It’s scientifically proven that human beings can process visual information faster than other types of information. In fact, a brain processes images in as little as 13 milliseconds. Since images can be processed quickly, and many people looking online want information that they can digest in a matter of seconds, infographics are a very popular way to communicate data.

Avoid These Infographic Missteps

(Pixabay / JuralMin)

One thing to keep in mind when creating infographics is that while the information you are putting into the infographic is important, how that information is presented is at least as important. Thus, it’s essential that you take the time to build your infographic well, so you tell the story of your information in the best way possible. To create quality infographics that are easy for your audience to read and understand, it’s crucial that you avoid common pitfalls.

Here are some of the most common mistakes infographic creators make and how to avoid them.

  • Too many colors — It’s easy to get carried away with the number of colors in an infographic, and it’s also easy for an untrained eye to pick colors that don’t necessarily work well together. When developing a color palette for your infographic, you may consider taking a crash course in color theory. Doing this research can help you know which colors go best together. Make sure that you go with two main colors for your infographic. Keep in mind that you can use tints and shades of your main colors, which can help give you more design options. If a client requires you to use more, go ahead and do so, but keep it to four colors at the most.
  • Disastrous designing — You can pick a lot of great elements for your infographics, but if those design features are poorly implemented your readers won’t stop to look at the content you’ve prepared for them. One of the most significant ways you can mess up with your designs is picking the wrong typefaces for the messages you’re trying to convey. You don’t want a frilly decorative font if you are creating an infographic about motorcycles, so before you pick any fonts, make sure you focus on what your infographic is about. Like color, it’s easy to get carried away when it comes to picking fonts. You should keep your font choices to a minimum, choosing two typefaces that complement each other. You can then vary the fonts in size and style. Keep in mind that the text needs to be legible. If you are planning on doing any reverse text (light text on a dark background) make sure that the fonts you are using are readable in that format. When designing, make sure that you maintain uniformity when you are using photos or graphics. If you are using more than one image or graphic, make sure they are all the same size, so they don’t distract or draw attention away from the flow of your infographic.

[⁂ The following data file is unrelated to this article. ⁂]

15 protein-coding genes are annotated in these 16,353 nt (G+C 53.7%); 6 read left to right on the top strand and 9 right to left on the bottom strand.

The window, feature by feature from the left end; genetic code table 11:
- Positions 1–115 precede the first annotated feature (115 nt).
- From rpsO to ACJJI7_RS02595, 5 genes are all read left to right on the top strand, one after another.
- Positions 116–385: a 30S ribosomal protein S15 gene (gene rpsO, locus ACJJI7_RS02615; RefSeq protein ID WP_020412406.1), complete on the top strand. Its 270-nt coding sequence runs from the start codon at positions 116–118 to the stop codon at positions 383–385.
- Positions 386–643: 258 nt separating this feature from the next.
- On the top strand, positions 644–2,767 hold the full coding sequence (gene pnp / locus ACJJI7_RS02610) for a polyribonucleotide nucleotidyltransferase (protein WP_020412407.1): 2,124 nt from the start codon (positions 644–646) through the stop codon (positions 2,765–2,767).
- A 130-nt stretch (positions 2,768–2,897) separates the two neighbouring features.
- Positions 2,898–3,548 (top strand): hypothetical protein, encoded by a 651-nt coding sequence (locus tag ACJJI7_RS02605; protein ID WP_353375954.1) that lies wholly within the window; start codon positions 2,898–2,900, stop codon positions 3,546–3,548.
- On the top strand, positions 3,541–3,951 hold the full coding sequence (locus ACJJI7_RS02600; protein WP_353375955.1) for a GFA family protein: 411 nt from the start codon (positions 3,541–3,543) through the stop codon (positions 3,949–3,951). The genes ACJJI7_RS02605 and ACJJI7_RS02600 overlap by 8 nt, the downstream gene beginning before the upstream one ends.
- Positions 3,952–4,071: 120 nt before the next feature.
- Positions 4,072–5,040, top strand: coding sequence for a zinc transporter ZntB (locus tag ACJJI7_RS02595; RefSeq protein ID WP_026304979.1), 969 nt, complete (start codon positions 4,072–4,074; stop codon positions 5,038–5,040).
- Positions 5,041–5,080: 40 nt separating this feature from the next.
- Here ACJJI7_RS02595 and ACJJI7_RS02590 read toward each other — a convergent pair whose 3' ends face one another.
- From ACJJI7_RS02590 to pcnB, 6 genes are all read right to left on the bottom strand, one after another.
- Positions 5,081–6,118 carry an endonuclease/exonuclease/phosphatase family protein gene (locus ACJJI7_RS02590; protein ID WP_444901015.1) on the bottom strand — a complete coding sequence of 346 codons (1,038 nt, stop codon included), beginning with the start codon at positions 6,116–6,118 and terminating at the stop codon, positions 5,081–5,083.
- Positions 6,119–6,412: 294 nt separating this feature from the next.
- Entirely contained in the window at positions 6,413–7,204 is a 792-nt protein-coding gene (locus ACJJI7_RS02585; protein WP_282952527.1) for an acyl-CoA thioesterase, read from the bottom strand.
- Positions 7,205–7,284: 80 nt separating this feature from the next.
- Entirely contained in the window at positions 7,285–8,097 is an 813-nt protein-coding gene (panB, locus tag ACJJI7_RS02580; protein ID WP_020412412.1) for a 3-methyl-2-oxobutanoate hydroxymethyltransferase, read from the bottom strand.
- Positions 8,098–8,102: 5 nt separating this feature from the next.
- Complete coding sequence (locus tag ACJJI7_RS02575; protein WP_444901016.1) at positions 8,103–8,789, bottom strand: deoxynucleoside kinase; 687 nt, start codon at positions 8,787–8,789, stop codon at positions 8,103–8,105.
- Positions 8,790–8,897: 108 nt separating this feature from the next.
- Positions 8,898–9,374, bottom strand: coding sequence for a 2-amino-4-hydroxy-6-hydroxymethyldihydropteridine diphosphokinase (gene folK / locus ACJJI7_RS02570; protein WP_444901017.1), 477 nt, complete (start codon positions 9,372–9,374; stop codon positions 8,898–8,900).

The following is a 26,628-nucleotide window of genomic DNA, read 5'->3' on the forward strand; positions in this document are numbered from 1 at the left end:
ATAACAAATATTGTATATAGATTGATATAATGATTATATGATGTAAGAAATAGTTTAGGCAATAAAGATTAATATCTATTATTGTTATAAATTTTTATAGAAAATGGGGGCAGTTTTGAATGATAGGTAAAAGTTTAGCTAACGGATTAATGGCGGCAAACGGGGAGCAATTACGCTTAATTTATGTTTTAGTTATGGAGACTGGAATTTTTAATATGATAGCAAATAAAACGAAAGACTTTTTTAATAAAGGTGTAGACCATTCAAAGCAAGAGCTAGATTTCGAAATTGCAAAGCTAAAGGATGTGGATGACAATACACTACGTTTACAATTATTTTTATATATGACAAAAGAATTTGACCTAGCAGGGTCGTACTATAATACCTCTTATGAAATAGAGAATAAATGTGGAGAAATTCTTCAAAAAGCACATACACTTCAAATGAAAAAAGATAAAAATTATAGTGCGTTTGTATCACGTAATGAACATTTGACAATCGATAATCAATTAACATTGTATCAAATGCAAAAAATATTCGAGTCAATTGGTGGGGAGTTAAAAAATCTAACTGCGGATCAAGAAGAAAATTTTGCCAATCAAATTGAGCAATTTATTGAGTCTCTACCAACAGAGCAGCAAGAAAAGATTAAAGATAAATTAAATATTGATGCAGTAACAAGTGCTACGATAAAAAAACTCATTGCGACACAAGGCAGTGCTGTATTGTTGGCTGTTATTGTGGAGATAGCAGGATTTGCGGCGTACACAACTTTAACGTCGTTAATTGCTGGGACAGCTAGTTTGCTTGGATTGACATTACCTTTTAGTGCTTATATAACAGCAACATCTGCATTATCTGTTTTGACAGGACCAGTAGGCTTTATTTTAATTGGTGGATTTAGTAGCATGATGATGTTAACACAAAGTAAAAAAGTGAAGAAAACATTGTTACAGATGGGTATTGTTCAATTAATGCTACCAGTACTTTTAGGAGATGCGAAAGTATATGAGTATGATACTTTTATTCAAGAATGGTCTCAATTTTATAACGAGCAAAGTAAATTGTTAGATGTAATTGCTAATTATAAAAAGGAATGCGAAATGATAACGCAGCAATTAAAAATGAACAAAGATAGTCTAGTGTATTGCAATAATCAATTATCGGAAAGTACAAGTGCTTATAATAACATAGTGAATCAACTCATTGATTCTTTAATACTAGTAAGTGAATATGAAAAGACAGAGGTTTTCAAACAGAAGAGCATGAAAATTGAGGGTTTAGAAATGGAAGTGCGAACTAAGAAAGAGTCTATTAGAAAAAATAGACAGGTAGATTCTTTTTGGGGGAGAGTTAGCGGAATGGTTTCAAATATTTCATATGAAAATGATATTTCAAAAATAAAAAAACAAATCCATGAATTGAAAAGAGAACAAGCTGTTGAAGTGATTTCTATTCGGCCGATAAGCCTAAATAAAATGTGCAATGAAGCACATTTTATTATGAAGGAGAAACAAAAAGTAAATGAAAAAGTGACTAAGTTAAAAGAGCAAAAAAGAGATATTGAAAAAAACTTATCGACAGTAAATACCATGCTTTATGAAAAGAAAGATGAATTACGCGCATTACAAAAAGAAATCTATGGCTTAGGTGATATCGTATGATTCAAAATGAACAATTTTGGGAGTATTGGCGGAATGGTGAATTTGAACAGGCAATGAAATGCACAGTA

• A disorganized presentation — People want information quickly. If your infographic is disorganized, people who have paused to view your message may end up abandoning ship. One way to avoid a disorganized infographic is to keep it simple. If you have too much text or too many graphics, see where you can cut down. Also, make sure your infographic has a flow to it by utilizing the design principle of hierarchy. Doing this can lead your readers’ eyes along a specific path. If you are worried that your infographic is disorganized, have a co-worker or friend look over it.

Avoiding these common mistakes can help you create well-organized, simple, and beautiful infographics that your audience will enjoy and want to share with others.

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